When Apple supplier GT Advanced Technologies Inc. of New Hampshire crashed 90 percent on Monday, it was the climax of several beautiful aspects of market capitalism unfolding.
First, the reason for the crash: The supplier of sapphire equipment for the iPhone’s fingerprint scanner and camera lens just filed for bankruptcy—and nobody saw it coming. Why? Because the stock traded as high as $11.27 (total company worth: $1.5 billion) on Friday before crashing to a low of $0.75 (total worth: $114 million).
It wasn’t a gentle string of bad news with the filing at the end. Instead the filing came out of nowhere.
Tom Gutierrez, president and CEO of GT found some optimistic words: “Today’s filing does not mean we are going out of business; rather, it provides us with the opportunity to continue to execute our business plan on a stronger footing, maintain operations of our diversified business, and improve our balance sheet,” he said.
Maybe that’s because he was able to unload $10 million worth of shares in 2014 alone. The last transaction was on Sept. 8 at a price of $17.39. Of course, when we said nobody saw it coming, that’s not entirely true, as his transactions prove. Insiders have been fleeing the sinking ship since 2013, with not a single insider buying.
So what did the insiders see that others didn’t? Not that the company didn’t have any earnings or cash flow. Even the couple of institutional investors owning the majority of the company could have that figured out.
It could have been the fact Apple wasn’t going to use the sapphire material for its screens, but just the camera and fingerprint sensor.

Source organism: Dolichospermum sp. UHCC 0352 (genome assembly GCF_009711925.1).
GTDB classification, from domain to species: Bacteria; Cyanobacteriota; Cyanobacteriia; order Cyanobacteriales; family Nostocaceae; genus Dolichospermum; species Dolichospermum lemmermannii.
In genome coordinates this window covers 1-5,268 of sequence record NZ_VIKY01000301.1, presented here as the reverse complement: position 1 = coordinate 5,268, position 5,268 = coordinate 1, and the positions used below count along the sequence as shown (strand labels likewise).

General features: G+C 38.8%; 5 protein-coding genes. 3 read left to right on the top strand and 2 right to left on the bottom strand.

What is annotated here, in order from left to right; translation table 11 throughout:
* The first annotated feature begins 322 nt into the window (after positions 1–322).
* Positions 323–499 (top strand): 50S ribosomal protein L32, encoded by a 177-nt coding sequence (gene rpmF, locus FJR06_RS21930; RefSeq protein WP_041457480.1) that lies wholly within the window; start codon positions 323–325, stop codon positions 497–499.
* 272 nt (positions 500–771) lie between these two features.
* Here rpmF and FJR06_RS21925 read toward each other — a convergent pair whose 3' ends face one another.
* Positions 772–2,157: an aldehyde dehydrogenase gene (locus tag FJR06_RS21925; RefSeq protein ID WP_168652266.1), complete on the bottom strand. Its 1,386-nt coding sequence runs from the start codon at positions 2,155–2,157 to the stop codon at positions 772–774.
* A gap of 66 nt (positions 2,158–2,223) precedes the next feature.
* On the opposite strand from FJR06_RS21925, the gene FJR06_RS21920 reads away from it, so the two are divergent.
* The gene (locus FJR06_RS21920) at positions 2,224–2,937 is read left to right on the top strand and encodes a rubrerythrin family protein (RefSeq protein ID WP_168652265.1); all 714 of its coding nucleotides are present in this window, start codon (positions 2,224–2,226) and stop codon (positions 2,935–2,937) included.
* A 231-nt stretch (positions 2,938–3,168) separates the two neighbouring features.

Jim Cramer certainly did not consider that a possibility when he said he wanted a screen that doesn’t break: “I want sapphire,” he said, and recommended the stock, at a price of $18.88 on Aug. 26.
Well, he didn’t get his sapphire screen, which the insiders probably knew ahead of time, as insider selling intensified throughout July and August. The stock held above $10 even after Apple announced it wasn’t going to use the full sapphire screens in September.
Pull the Plug
However, that likely wasn’t the reason for the abrupt Chapter 11 bankruptcy filing. According to Jeffrey Osborne, an analyst with Cowen & Co., Apple pulled the plug on a $578 million interest-free loan, which it had extended as part of a supply arrangement. This means that Apple wanted to have the money back ahead of time.
This makes sense as the balance sheet doesn’t cite many other liabilities apart from a convertible note offering, which seldom is callable by the investor.
Osborne thinks GT violated some terms of the loan agreement and Apple headed for the exits, knowing full well it would bankrupt the company. According to the old adage, it helps to panic first, and Apple is looking good.
At the last filing on June 28, the company owed Apple $306 million but had $333 million in cash and cash equivalents, enough to pay back the loan, which is likely to be serviced ahead of obligations to more than 5,000 other creditors.
For everybody who wasn’t invested in GT, the story includes everything Wall Street has to offer: An overvalued and overhyped tech company; an ill-fated buy recommendation at the top; insiders heading for the exits before the public knows anything; an industry behemoth bankrupting a company for a paltry sum compared to its size and cash holdings. And thousands of suckers left holding the bag.